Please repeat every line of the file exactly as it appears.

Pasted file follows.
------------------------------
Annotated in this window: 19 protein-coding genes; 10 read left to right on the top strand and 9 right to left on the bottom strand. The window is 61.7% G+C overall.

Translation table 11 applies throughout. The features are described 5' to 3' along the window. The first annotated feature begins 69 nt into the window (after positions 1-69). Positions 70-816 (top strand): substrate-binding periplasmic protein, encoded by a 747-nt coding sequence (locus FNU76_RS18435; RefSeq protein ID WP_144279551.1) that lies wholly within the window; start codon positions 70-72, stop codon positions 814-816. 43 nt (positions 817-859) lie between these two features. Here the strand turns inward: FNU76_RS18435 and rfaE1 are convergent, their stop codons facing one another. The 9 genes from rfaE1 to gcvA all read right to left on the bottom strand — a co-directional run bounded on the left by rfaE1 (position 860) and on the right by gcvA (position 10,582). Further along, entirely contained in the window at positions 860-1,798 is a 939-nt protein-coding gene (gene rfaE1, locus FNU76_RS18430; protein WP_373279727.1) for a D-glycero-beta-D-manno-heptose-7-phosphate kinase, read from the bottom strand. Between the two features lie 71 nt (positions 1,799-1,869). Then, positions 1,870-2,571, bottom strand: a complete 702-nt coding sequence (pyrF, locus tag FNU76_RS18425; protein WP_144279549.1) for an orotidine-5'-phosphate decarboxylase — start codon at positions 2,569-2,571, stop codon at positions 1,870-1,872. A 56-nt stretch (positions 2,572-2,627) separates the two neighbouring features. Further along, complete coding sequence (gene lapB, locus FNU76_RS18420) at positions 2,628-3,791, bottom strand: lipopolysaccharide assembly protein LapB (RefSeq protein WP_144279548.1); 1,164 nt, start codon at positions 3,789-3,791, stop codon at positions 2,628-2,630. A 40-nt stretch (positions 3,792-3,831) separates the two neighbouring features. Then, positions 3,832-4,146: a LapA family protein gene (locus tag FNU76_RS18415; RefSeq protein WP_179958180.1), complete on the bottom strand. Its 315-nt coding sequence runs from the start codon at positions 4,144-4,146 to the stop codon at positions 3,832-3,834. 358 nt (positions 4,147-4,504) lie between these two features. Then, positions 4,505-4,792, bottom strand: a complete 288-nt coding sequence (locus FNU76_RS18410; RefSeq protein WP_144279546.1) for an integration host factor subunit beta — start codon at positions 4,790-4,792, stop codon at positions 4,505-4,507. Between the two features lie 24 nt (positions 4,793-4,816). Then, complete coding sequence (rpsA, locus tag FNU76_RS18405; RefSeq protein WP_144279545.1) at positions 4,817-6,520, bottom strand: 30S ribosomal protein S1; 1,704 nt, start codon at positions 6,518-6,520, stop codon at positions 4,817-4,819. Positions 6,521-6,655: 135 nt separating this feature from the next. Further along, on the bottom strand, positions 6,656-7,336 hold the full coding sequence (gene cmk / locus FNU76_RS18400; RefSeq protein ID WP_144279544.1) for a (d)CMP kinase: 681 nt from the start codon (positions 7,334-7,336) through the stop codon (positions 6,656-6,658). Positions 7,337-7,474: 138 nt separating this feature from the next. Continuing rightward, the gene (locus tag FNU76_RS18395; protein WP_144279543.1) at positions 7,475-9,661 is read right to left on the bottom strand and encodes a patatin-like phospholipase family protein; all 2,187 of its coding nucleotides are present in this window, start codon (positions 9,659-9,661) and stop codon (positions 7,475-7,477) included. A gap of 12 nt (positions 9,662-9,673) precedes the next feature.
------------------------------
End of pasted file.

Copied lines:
Annotated in this window: 19 protein-coding genes; 10 read left to right on the top strand and 9 right to left on the bottom strand. The window is 61.7% G+C overall.

Translation table 11 applies throughout. The features are described 5' to 3' along the window. The first annotated feature begins 69 nt into the window (after positions 1-69). Positions 70-816 (top strand): substrate-binding periplasmic protein, encoded by a 747-nt coding sequence (locus FNU76_RS18435; RefSeq protein ID WP_144279551.1) that lies wholly within the window; start codon positions 70-72, stop codon positions 814-816. 43 nt (positions 817-859) lie between these two features. Here the strand turns inward: FNU76_RS18435 and rfaE1 are convergent, their stop codons facing one another. The 9 genes from rfaE1 to gcvA all read right to left on the bottom strand — a co-directional run bounded on the left by rfaE1 (position 860) and on the right by gcvA (position 10,582). Further along, entirely contained in the window at positions 860-1,798 is a 939-nt protein-coding gene (gene rfaE1, locus FNU76_RS18430; protein WP_373279727.1) for a D-glycero-beta-D-manno-heptose-7-phosphate kinase, read from the bottom strand. Between the two features lie 71 nt (positions 1,799-1,869). Then, positions 1,870-2,571, bottom strand: a complete 702-nt coding sequence (pyrF, locus tag FNU76_RS18425; protein WP_144279549.1) for an orotidine-5'-phosphate decarboxylase — start codon at positions 2,569-2,571, stop codon at positions 1,870-1,872. A 56-nt stretch (positions 2,572-2,627) separates the two neighbouring features. Further along, complete coding sequence (gene lapB, locus FNU76_RS18420) at positions 2,628-3,791, bottom strand: lipopolysaccharide assembly protein LapB (RefSeq protein WP_144279548.1); 1,164 nt, start codon at positions 3,789-3,791, stop codon at positions 2,628-2,630. A 40-nt stretch (positions 3,792-3,831) separates the two neighbouring features. Then, positions 3,832-4,146: a LapA family protein gene (locus tag FNU76_RS18415; RefSeq protein WP_179958180.1), complete on the bottom strand. Its 315-nt coding sequence runs from the start codon at positions 4,144-4,146 to the stop codon at positions 3,832-3,834. 358 nt (positions 4,147-4,504) lie between these two features. Then, positions 4,505-4,792, bottom strand: a complete 288-nt coding sequence (locus FNU76_RS18410; RefSeq protein WP_144279546.1) for an integration host factor subunit beta — start codon at positions 4,790-4,792, stop codon at positions 4,505-4,507. Between the two features lie 24 nt (positions 4,793-4,816). Then, complete coding sequence (rpsA, locus tag FNU76_RS18405; RefSeq protein WP_144279545.1) at positions 4,817-6,520, bottom strand: 30S ribosomal protein S1; 1,704 nt, start codon at positions 6,518-6,520, stop codon at positions 4,817-4,819. Positions 6,521-6,655: 135 nt separating this feature from the next. Further along, on the bottom strand, positions 6,656-7,336 hold the full coding sequence (gene cmk / locus FNU76_RS18400; RefSeq protein ID WP_144279544.1) for a (d)CMP kinase: 681 nt from the start codon (positions 7,334-7,336) through the stop codon (positions 6,656-6,658). Positions 7,337-7,474: 138 nt separating this feature from the next. Continuing rightward, the gene (locus tag FNU76_RS18395; protein WP_144279543.1) at positions 7,475-9,661 is read right to left on the bottom strand and encodes a patatin-like phospholipase family protein; all 2,187 of its coding nucleotides are present in this window, start codon (positions 9,659-9,661) and stop codon (positions 7,475-7,477) included. A gap of 12 nt (positions 9,662-9,673) precedes the next feature.